"Also, we all have a big problem with keeping our body weight up. When you ski 5,000 to 6,000 miles a year and burn 7,000 to 8,000 calories a day, you have to go on a seafood-and-root diet.

"That means," said Peterson, "if you see food, you eat it. And if you don't see it, you root it out."

The final cross-country ingredient is a sort of beatific peace of mind. "You need a sense of strength, peace and happiness," said Owens Spencer, "otherwise, you start to feel the hurt. And then, it's just torture."

"If you don't have a feeling of oneness with nature, your head just can't take this sport," said Peterson. "You either let the scenery and the winter inspire you, or it beats you down." "

Or, as Peter Hoag of the United States team put it, "You're part of your surroundings. I've chased deer and coyotes, and once I even picked up a rattlesnake."

If Nordic skiers are comtemplative, then Alpine skiers tend to be fanatic technicians. Not only wax, but every aerodynamic aspect of ski design and bindings is the stuff of heart's blood to them. They may be cannonballs careering down a mountain-side, but they are cannonballs that must utilize every scientific edge.

At the end of today's men's downhill, two mass press conferences at the bottom of the slope were being conducted by men from Kneissl skis and Tyrolia bindings -- the products worn by the winner.

On the other hand, don't ask Canada's Ken Read, one of the prerace favorites, how he feels about his bindings. They broke and he lost a ski 15 seconds into the race.

The sport that combines all the technical aggravations of both Alpine and cross-country skiing is the obscure biathlon, which mixes the miseries of cross-country endurance with the frustrations of trying to fire a rifle in the snow.

When sports fans gather and ask, "What is the craziest sport on earth?" the word "biathlon" often springs to the lips. No two activities could be more contradictory than the exertion of skiing and the total calm of shooting. But, of course, that's the whole devilish point of the thing.

Does a biathlete wear gloves? It's good for skiing, but bad for shooting. How about underwear? It's lighter without it for skiing, but when you lie prone in the snow to shoot, it is nice to be wearing long johns.

If the temperatures drop sharply while a biathlete is on the course, he may even wish that he had brought several types of ammo. When the chill is below zero, some bullets often fall short of their targets.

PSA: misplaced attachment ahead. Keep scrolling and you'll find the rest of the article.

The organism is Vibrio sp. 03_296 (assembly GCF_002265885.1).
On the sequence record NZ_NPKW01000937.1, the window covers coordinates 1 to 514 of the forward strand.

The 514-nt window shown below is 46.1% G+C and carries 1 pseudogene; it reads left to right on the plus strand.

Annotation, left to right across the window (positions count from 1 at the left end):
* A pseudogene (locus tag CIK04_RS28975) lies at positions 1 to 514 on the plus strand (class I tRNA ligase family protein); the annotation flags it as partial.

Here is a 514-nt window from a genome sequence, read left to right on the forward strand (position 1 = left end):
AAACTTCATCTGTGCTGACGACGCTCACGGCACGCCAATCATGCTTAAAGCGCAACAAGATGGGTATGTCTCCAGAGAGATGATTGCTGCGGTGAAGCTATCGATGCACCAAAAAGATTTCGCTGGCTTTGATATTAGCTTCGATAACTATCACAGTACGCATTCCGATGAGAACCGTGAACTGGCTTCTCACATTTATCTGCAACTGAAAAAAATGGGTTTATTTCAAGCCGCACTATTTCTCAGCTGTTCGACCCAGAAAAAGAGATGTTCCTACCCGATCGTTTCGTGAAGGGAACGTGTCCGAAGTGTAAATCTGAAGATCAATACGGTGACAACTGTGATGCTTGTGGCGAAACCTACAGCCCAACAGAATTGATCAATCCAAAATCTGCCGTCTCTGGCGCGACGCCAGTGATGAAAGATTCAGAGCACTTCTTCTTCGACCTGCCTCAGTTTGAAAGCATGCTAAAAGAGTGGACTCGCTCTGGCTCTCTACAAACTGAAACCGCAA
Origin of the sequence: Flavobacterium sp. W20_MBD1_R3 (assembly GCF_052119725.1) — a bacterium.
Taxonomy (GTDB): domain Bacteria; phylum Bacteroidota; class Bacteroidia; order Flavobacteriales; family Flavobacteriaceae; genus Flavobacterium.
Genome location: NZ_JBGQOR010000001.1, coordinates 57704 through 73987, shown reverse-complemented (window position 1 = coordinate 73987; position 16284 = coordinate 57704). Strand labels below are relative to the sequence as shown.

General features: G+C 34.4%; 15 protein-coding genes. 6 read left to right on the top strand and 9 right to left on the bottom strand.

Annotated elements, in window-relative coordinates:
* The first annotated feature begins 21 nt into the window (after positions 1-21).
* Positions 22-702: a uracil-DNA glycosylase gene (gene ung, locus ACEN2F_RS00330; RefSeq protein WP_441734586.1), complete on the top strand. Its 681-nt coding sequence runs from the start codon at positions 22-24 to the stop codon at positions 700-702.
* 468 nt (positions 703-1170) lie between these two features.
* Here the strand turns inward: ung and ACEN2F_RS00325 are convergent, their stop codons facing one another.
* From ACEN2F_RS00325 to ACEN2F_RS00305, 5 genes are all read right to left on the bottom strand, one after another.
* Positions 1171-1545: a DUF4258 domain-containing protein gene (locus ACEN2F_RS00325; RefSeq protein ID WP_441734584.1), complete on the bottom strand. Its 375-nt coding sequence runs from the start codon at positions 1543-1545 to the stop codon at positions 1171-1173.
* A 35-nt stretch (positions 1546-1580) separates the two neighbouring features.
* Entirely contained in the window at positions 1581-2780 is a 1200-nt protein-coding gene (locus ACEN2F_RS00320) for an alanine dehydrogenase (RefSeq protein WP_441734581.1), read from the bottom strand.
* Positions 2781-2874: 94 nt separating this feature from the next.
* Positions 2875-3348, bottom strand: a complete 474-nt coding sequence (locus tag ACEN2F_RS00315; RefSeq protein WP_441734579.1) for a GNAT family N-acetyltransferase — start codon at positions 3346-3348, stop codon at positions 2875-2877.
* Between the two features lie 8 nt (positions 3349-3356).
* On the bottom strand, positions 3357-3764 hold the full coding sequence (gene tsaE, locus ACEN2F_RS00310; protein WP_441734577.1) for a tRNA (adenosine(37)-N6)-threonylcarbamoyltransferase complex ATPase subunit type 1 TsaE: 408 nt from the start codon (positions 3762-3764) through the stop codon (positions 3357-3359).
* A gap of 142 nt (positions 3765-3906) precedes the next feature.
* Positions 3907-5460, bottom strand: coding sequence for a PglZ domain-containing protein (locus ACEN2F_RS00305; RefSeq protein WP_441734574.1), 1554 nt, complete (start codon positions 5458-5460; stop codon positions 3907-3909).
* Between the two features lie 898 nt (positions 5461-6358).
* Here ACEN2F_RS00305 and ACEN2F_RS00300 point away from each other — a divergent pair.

The subzero temperatures expected here have many an athlete near panic. The skilift for the Alpine skiing is so slow that frostbite is a danger. The U.S. bobsledders and lugers have called in NASA to give them cream that will keep their visors clear of frost down to minus-240 degrees.

One solution to the expected Placid weather is simple. Committees have been formed to decide at what temperature different outdoor sports should be postponed. The range is from minus-four to minus-20 depending on the event.

Many an athlete here wishes that his problems and the hidden demands of his sport were no more difficult to grasp than the simple notion of cold weather.

For instance, the advanced technology of the luge -- a deceptively innocent-looking 50-pound sled -- is so tough that American lugers admit that they are hopelessly behind the East German champions.

First the East Germans discovered 20 years ago that heating the runners of sleds with a blowtorch would lower their times. that was outlawed. Then, they tried filling the hollow luge runners with boiling oil. That was banned.

Now, an official takes the temperatures of every luge's runner before every race, just as though they were sick patients.

That, however, doesn't mean that the East Germans want their sleds too closely scrutinized.

"I once picked up an East German sled by accident," said John Fee, senior member of the U.S. luge team, "and some huge guy jumped out from behind a tree, grabbed me, and made me drop it.

"I've seen the East Germans take peoples' cameras and expose the film if pictures were taken of their luges."

In part this tactic probably is psychological warfare. But then, these Winter Games are richer in mental tricks and psych tactics than most American sports.

American athletes, performing on their home ice and home mountains have caught on quickly.

U.S. figure skaters also have caught on to important international mind games. The coach of U.S. pairs hotshots Tai Babilonia dn Randy Gardner has filed a letter of protest, pointing out all the obscure rules violations committed by the Soviet pair of Irina Rodnina and Aleksandr Zaitsev -- flaws that have gone unnoticed for the last five years.

"They're basically doing the same old things they did at the '76 Olympics (when they won gold)," said Babilonia with a meaningful sigh. "We see nothing new. Rodnina doesn't even have to land by herself. Zaitsev always catches her."

To catch the judges' eyes, and to emphasize their daring, Babilonia and Gardner open their program with their most daring move -- a throw double axel where Babilonia is hurled 20 feet. In a hundred such little-known ways, Olympic gold medals are won and lost.

Of all the events here, only one sport, and one team within that sport, can prosper without a trace of trickery, technological edge, psychological warfare or any other gimmick. That is the Soviet hockey team.

On the first night of these Olympics, the U.S.S.R. hockey team -- the best in the world (including the NHL All-Stars) led Japan by 13-0 after two periods.

As the final period mercifully began, in what was to become a 16-0 debacle, a Soviet fan in a sealskin hat turned to an American acquaintance and said in English, "Okay, time to turn on electric chair again."